I've seen this pop up elsewhere but didn't catch the bug until Barking Alien passed it on to me. So here goes...
1. Race (elf, dwarf, halfing) as a class? Yes or no?
Yes if I'm playing B/X D&D, otherwise no. I need a more nuanced class/race system.
2. Do Demi Humans have souls?
In my Lingusia campaign elves, halflings and gnomes are spirits of the weirding made flesh, so no. Dwarves are natural creatures of the earth and do have souls, however. In my Chirak setting elves have souls, as do all other living creatures. In my Enzada campaign absolutely, they have souls which must reincarnate like everyone else.
3. Ascending or Descending Armor Class?
I'll use whatever the system calls for, but I personally prefer ascending AC for play, while preferring the way descending AC tended to create a "hard cap" at -10 AC, insuring you didn't get the no-upper-limit problem of 3rd edition.
4. Demi-human level limits?
I personally never liked level limits and wouldn't use them anymore, unless I was going for a "purist" approach to whatever edition I was running just for novelty.
5. Should thief be a class?
Absolutely. Thief has been a class for what....38-39 years now? It was "not a class" for all of 2-3 years prior. So I think thief has earned it's place. Note however that "rogue" works fine for me with thief as a subtype/archetype/kit of such, too.
6. Do characters get non-weapon skills?
Absolutely. I invented my own skill system as a kid, to allow for more detail in characters. When you're 12 and don't know a lot about, say, siegecraft, engineering or astrology it's nice to know your character, who is supposed to be a master sieger, engineer or astrologer has something which helps regulate what he knows, even if you don't. That stance hasn't changed even as of today, and I have found that a robust skill system dramatically improves all the cool story bits, lore and esoterica that players might seek out because they have an incentive to do so.
7. Are magic users more powerful than fighters? (and, if yes, what level do they take the lead?)
This seems to be a mechanical, edition-dependent question. I guess the short answer is yeah, sure....because wizards in every edition eventually learn spells that let them do stuff beyond mortal fighter's abilities. That said....I do prefer editions in which the fighter is still relevant at high level (say, 10+) despite the fact that the wizard is flinging around prismatic spheres and disintegration rays. How else did Conan still manage to chop up half of the magic users in Hyboria, anyway? The best wizard spell is still solved with a swift jab to the midriff, after all!
8. Do you use alignment languages?
I thought this was a dumb concept poorly executed when I was ten years old, and I still do. I tried to run a purist 1E game with aliagnment languages last year and gave up after two sessions. It was just....no. When even Gary is writing in the book that it's not a very good working concept, and justifies it by pointing to other secret languages (that are only tangentially relatable to alignment languages) then you know it's a concept with issues. With one exception, however: alignment languages might work really well for a Planescape campaign.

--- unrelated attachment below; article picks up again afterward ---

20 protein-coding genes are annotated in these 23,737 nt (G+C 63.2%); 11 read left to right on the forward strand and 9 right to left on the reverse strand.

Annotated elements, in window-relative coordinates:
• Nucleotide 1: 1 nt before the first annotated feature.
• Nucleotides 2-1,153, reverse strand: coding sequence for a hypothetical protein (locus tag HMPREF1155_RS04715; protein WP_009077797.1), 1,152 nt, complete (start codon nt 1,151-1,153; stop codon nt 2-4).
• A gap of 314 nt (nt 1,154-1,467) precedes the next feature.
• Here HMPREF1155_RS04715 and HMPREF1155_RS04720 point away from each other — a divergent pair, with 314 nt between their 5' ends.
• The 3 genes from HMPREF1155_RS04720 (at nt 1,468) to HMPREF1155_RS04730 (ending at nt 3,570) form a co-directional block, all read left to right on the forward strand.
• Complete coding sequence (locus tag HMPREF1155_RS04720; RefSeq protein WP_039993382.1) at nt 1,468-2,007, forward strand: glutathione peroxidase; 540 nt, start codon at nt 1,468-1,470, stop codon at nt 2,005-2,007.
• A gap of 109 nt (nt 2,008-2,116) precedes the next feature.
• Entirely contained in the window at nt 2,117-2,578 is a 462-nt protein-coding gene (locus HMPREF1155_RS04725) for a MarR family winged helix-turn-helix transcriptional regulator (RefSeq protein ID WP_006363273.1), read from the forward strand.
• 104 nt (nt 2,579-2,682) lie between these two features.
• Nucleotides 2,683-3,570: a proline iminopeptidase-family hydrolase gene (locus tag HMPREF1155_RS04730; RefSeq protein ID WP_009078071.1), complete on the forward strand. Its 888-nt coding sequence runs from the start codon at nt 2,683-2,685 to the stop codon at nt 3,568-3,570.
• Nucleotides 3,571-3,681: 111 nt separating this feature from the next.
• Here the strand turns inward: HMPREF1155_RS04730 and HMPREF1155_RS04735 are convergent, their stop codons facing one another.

9. XP for gold, or XP for objectives (thieves disarming traps, etc.)?
I discarded XP for gold when I was ten; it seemed like a weird "double reward" to me when I first read it....you get experience for acquiring treasure? It made no sense to me! Treasure was its own reward. So I worked out a mission bonus for completing levels/areas of the story, and only kept GP for a 1:1 earning for paladins and clerics who tithed their gold to the temple. I played 1E that way consistently, and when 2E came out I adopted it's methodology and never looked back.
10. Which is the best edition, ODD, Holmes, Moldvay, Mentzer, Rules Cyclopedia, 1E AD&D, 2E AD&D, 3E AD&D, 4E AD&D, Next?
Such a hard one for me to answer, as my default response is "The one that's D&D." But I guess if I go by "what I've played the most" I'd have to say 3E/Pathfinder because it's the edition that does the most of what I want, but 2E is the spiritual top dog for me....so I guess I'll say 2E (best overall) and 3E (best actual play). As for D&D Next...time will tell.
Bonus Question: Unified XP level tables or individual XP level tables for each class?
I have no preference here. A unified table is simpler, but it is less nuanced and requires a class system for the edition that insures that classes are balanced according to the same progression. If you have different progression tables then you can customize them to reflect different rates of advancement for each class, which means that you can treat the XP chart as one way to adjust for class balance and power. Ultimately it makes little difference for me either way.
Well that was fun....! It's an interesting list, built I think primarily for an OSR-heavy view of D&D, and the paradigms that are most commonly associated with the older editions, I suppose. I tend to treat each edition as it's own thing, and usually don't play favorites if I can help it. I'd rather toot the horn for things I like than gripe about things I don't, but it's generally interesting to see among these questions what are most acceptable. Ultimately the editions I play the most will be those which let me build and create the worlds I want with the greatest ease. My Chirak setting has minotaurs, animates, muskets and other strangeness, for example. My Lingusia setting was founded on 1E AD&D and B/X principles so it's the most malleable, while Enzada was built from the ground up to take advantage of what Pathfinder has to offer. Each of these worlds are easier to use in some editions than others. If I do get around to running a B/X game, for example, I'll probably write a new setting (or dial back Lingusia to an earlier age) to run it.